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Subject: Re: [boost] Boost.Uuid and header-only support
From: James E. King, III (jking_at_[hidden])
Date: 2017-11-06 15:31:05

On Mon, Nov 6, 2017 at 9:35 AM, Andrey Semashev via Boost <
boost_at_[hidden]> wrote:

> On 11/06/17 16:26, James E. King, III via Boost wrote:
>> On Mon, Nov 6, 2017 at 7:49 AM, Peter Dimov via Boost <
>> boost_at_[hidden]
>>> wrote:
>> Paul A. Bristow wrote:
>>>> I have been following this erudite discussion with interest, but >
>>>> ignorance.
>>>>> Without wishing to add even more entropy, may I suggest that adding
>>>> more > options is rarely a bad thing, but it creates an even more
>>>> bewildering > set of options for the user (for UUID, I fear as ignorant
>>>> as
>>>> I).
>>>> That is why I'd like the default generator to do the right thing and
>>>> doing the wrong thing to be harder and not be presented as an
>>>> equivalent...
>>> ... or more "optimal"...
>>> alternative.
>>> I'm planning to change random_generator to use the header-only
>> random_device
>> based on points made in this discussion:
>> 1. It is more secure.
>> 2. I believe it is the most widely used use case: generating a uuid
>> relatively infrequently
>> (i.e. not in bulk).
> I still think that having random_generator as an object is an advantage
> that people probably use for performance. I would prefer the entropy-based
> generator to be provided under a different new name.
> I understand the arguments for more secure implementation by default,
> although it appears to me that after the change the more secure
> implementation is going to be the only one provided by Boost.UUID, not just
> the default. What I disagree with is that the cost of more security is
> going to be imposed on all users, whether they need it or not. And frankly,
> I don't think that security should depend on UUID properties in the first
> place - UUIDs are *not* a security measure, it is a piece of data that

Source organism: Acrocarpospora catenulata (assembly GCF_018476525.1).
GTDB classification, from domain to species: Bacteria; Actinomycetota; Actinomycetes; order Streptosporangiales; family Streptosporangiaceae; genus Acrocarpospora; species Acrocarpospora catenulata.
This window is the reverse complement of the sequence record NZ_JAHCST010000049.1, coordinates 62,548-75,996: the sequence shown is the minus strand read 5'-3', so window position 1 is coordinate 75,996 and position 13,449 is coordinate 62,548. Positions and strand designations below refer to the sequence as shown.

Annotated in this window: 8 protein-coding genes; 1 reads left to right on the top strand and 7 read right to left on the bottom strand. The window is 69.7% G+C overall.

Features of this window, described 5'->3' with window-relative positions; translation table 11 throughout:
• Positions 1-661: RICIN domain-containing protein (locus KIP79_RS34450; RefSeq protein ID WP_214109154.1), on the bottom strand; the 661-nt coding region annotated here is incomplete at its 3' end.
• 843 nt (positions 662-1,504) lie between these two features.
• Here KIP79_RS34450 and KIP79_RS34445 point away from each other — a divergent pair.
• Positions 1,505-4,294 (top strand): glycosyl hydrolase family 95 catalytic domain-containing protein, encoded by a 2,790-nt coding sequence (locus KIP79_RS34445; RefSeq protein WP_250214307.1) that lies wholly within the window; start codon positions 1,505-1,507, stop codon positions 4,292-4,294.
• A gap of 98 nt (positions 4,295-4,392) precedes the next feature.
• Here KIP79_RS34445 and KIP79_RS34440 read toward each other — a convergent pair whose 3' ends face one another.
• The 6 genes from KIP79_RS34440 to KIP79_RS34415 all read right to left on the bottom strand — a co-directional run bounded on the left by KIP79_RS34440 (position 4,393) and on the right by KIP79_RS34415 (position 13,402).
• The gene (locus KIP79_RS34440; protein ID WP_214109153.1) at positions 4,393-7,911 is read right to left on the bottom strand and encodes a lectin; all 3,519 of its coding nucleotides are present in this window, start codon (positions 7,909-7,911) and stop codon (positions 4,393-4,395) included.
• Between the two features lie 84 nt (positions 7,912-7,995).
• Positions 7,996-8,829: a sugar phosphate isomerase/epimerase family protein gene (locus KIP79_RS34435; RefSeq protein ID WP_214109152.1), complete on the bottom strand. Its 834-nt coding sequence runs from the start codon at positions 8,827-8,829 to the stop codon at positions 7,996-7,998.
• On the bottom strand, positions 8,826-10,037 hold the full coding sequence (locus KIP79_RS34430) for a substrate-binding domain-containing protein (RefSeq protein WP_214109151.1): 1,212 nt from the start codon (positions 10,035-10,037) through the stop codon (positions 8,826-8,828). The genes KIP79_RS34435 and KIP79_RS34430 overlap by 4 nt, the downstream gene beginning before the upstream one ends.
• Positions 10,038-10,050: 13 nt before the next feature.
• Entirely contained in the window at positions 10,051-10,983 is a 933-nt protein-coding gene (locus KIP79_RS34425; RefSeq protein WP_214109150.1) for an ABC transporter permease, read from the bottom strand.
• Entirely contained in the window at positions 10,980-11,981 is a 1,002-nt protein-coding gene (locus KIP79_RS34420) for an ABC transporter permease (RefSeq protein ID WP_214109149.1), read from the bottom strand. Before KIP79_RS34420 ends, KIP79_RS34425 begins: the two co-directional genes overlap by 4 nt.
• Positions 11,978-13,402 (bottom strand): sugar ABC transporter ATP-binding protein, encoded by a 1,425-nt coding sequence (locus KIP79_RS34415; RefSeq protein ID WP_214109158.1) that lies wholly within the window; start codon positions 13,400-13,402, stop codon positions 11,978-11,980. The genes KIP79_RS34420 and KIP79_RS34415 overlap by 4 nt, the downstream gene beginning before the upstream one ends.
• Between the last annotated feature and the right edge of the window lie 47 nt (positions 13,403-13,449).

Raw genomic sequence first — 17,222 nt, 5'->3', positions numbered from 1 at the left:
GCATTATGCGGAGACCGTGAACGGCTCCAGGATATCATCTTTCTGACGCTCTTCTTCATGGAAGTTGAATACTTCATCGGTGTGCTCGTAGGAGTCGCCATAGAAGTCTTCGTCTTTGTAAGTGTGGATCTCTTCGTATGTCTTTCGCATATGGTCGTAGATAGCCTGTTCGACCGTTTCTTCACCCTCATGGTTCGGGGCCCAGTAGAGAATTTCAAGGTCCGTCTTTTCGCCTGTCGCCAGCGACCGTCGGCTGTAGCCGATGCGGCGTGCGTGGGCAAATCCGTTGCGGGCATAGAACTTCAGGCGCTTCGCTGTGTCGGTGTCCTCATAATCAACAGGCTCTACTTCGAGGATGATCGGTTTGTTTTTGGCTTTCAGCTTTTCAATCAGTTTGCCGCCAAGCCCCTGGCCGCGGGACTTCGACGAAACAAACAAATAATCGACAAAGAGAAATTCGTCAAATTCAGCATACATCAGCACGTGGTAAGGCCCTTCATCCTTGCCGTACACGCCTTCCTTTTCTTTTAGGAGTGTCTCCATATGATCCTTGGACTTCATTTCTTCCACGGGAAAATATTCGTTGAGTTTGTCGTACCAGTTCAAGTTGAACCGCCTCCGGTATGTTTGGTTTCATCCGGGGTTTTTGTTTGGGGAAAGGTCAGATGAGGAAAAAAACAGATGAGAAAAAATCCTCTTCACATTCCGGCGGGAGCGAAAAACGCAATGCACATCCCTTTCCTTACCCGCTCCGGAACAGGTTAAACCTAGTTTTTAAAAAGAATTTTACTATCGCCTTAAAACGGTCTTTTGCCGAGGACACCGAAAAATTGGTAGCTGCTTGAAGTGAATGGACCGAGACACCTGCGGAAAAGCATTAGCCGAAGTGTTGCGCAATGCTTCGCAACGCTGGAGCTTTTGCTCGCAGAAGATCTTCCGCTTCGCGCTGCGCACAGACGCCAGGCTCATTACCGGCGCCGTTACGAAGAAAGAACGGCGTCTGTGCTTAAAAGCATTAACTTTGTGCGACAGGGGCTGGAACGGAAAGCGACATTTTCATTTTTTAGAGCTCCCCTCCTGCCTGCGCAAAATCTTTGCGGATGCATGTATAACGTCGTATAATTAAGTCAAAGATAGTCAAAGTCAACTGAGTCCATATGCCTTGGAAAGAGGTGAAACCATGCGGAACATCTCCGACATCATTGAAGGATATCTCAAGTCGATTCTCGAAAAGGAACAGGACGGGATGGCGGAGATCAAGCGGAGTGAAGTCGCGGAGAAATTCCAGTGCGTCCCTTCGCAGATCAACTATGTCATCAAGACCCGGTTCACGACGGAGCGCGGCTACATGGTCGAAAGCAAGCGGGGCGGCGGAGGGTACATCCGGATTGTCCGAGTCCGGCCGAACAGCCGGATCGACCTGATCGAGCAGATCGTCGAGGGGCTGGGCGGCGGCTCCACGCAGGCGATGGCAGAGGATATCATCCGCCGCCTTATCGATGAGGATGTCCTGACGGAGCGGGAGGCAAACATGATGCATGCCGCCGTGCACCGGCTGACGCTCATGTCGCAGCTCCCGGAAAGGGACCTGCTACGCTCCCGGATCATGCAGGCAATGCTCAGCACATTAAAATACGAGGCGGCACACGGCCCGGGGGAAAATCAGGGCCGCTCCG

> should be adequately protected by a separate security layer. If you don't
> protect it and rely on its properties like unpredictability then you're
> wrong.
> The primary use of UUIDs is an id - a slightly better version of a counter
> that doesn't need to be synchronized between threads or processes.
> Name-based generators also allow it to be a sort of a hash function as
> well. Thus it should be cheap to create and operate on. Having a more
> secure random generator may be useful as an option, but really the primary
> concern about UUIDs is their uniqueness, not predictability. An attacker
> should not have an access to your sensitive data, including UUIDs, in the
> first place.
Based on testing, it is faster to use the non-deterministic
provided by the operating system if you are creating less than 100 uuids
(on my system, obviously).

I believe the majority of users are probably calling
boost::uuids::random_generator()() to make a uuid
as the documentation had nothing in it about performance. It does now, at
least in my sandbox.

Once the PR is ready for review I will post it here for review.

Peter's last email led me to change how random_device is defined so now it
is quite easy to make
an operating system provided random_device typedef with a configurable
entropy size using a single macro.
Therefore where a PRNG is used and it wants to seed with an iterator taking
unsigned int, and in
the case where we want 16 bytes in a single call from the OS, both cases
are now optimal.

- Jim

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